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School Bus Driver’s Mom Defends Him After Crash Kills 5: A ‘Horrible Accident of God’s Will’

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The mother of the school bus driver charged in the fatal bus crash in Chattanooga, Tennessee — which killed five elementary school students and critically injured several more — says her son tried to help the children injured in what she termed a “horrible accident.”

Gwenevere Cook told NBC News that her son, Johnthony Walker, called her moments after Monday’s crash. She said he tried to pull children out of the wreckage after the bus slammed into a tree and flipped over, but there was blood everywhere.

“My heart of love is going out to all that were in harm’s way in this horrible accident of God’s will,” she said.

Although an arrest report obtained by PEOPLE alleges the 24-year-old driver “was driving the school bus at a high rate of speed, well above the posted speed limit” of 30 mph, Cook said she believes the crash was an accident. She shared that Walker has a 3-year-old child, and that Walker is also scarred by the crash.

“I pray we all can get this some way without judging my son,” she said. “It happened. God don’t make mistakes. We do.”

Johnthony Walker
Hamilton County Jail

Chattanooga police charged Walker with five counts of vehicular homicide Tuesday, as well as one count of reckless driving and one court of reckless endangerment.

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According to records obtained by PEOPLE, Monday’s crash was Walker’s second traffic collision while driving a school bus in as many months.

On Sept. 20, Walker allegedly crossed the center line and sideswiped a vehicle that was traveling in the opposite direction, according to state records. The collision occurred when Walker allegedly failed to yield at a blind curve, resulting in $400 in damage, the records show. No one was injured in the crash, and it is unclear if there were any students on the bus at the time. The results of chemical testing showed Walker had no alcohol or drugs in his system.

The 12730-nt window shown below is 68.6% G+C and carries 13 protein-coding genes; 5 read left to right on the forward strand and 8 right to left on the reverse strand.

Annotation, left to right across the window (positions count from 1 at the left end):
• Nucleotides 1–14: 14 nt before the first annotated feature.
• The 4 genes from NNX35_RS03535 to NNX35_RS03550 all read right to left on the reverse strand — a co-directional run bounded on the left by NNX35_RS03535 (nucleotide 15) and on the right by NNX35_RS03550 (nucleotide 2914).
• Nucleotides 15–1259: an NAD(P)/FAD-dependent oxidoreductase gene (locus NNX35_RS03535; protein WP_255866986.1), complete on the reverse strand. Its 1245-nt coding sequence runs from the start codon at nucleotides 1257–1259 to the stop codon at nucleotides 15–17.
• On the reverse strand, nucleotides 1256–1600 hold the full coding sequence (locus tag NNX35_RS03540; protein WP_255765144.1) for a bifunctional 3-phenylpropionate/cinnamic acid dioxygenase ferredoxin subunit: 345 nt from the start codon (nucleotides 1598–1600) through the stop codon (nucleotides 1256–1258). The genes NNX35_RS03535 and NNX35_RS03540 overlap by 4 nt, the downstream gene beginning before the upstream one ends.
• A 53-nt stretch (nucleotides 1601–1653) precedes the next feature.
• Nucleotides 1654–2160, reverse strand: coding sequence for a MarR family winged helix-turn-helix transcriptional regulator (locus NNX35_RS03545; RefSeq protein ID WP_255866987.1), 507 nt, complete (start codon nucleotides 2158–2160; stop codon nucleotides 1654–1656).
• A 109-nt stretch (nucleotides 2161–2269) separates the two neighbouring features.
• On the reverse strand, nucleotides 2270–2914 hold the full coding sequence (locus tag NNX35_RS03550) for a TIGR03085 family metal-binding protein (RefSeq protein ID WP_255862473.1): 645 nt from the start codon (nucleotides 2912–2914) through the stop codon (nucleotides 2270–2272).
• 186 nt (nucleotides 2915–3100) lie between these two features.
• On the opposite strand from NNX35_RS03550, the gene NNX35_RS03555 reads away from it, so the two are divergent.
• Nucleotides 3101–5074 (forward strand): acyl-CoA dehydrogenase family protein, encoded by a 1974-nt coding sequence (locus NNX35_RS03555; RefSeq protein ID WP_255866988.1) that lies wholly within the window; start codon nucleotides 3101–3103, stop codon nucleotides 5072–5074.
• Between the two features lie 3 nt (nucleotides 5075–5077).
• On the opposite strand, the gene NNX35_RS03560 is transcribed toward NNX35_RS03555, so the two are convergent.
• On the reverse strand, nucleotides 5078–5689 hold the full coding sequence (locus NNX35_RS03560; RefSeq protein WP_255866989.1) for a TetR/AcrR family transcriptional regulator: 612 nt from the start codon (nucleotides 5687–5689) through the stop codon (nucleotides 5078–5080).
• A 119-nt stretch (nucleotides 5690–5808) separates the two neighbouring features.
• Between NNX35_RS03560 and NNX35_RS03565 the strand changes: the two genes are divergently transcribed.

Walker’s license was previously suspended for more than a year for failure to show proof of insurance, beginning in March 2014, and it was reinstated on March 28, 2015, a Tennessee Department of Safety and Homeland Security spokeswoman confirmed to PEOPLE.

Walker had no criminal history in Tennessee prior to his Monday arrest, according to the Tennessee Bureau of Investigation.

Bruce Garner/Chattanooga Fire Department via Chattanooga Times Free Press via AP

Three of the young victims  who included three fourth-graders, a first-grader and a kindergartner —  have been identified by their families and friends. Zyanna Harris, 10, Cordayja Jones, 9, and Zoie Nash, 9, were killed.

Walker is being held on bond of $107,500 and his first court appearance is Nov. 29 at 8:30 a.m., a Hamilton County Court official told PEOPLE, adding that he had not yet entered a plea or retained an attorney as of Tuesday afternoon.